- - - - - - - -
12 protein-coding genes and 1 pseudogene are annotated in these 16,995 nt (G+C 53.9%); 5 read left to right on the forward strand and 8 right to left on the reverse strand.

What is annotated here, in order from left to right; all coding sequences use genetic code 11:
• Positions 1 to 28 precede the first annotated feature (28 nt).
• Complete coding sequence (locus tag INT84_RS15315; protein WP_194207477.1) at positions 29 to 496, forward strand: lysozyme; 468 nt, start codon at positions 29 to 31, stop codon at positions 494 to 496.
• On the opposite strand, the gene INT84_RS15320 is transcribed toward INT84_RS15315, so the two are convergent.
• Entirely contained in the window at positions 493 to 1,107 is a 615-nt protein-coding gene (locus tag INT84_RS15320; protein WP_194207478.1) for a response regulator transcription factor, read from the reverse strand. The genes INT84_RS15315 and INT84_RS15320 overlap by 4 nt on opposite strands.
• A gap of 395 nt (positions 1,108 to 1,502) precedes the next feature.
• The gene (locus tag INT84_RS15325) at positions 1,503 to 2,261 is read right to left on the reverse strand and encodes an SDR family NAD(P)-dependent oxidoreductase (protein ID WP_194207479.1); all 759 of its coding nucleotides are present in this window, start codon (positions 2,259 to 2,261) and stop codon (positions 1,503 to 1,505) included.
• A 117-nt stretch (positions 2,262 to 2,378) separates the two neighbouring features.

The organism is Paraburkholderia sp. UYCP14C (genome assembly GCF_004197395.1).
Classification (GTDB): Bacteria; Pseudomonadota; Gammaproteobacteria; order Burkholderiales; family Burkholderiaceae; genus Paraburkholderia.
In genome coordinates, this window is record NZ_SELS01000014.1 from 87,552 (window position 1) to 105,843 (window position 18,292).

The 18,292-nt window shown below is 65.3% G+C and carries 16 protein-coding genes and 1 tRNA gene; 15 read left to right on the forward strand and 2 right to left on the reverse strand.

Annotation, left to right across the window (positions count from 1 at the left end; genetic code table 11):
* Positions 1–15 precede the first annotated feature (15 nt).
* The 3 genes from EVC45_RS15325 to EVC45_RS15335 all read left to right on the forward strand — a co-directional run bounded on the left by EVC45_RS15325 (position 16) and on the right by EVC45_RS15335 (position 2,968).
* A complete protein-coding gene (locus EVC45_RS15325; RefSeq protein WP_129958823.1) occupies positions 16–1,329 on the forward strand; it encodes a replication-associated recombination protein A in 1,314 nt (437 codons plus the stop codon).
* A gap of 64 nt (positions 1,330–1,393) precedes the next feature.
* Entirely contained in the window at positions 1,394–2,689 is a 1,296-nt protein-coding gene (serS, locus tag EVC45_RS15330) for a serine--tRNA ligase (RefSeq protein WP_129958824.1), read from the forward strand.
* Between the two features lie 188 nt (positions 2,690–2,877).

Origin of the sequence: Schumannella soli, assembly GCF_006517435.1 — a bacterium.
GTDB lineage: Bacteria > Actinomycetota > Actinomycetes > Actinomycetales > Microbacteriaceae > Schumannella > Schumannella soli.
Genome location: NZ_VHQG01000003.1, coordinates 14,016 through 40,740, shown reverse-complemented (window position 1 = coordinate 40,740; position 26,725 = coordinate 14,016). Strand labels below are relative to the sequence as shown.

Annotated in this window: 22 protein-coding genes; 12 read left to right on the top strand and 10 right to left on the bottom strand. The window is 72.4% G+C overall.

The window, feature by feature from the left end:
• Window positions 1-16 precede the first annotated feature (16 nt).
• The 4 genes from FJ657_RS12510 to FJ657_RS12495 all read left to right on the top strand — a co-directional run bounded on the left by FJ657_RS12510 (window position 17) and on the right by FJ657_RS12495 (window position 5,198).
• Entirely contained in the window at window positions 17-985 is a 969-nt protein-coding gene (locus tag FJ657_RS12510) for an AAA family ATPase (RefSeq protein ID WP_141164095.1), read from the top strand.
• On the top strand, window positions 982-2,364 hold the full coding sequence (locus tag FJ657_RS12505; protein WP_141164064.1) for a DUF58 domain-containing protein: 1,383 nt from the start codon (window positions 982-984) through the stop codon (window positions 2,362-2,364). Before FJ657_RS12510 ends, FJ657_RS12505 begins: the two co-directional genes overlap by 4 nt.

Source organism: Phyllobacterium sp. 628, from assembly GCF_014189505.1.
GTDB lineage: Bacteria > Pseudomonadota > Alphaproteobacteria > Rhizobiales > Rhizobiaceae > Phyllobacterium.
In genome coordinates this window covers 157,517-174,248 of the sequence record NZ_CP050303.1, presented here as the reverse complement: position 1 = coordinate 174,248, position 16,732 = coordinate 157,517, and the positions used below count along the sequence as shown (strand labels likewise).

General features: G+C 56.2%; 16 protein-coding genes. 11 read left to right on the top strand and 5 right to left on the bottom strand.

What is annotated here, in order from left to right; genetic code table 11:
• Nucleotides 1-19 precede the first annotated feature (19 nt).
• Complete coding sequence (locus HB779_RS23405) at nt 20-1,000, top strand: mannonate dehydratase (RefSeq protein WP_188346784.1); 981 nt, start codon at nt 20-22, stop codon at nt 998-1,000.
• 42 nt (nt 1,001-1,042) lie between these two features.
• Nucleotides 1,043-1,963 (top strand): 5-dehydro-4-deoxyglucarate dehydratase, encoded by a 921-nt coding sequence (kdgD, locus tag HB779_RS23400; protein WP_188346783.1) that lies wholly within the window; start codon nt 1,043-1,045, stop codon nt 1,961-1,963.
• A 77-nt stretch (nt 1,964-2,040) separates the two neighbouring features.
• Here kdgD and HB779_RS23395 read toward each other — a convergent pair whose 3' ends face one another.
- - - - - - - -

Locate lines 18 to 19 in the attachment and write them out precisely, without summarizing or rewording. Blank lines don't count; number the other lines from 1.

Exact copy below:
* A gap of 64 nt (positions 1,330–1,393) precedes the next feature.
* Entirely contained in the window at positions 1,394–2,689 is a 1,296-nt protein-coding gene (serS, locus tag EVC45_RS15330) for a serine--tRNA ligase (RefSeq protein WP_129958824.1), read from the forward strand.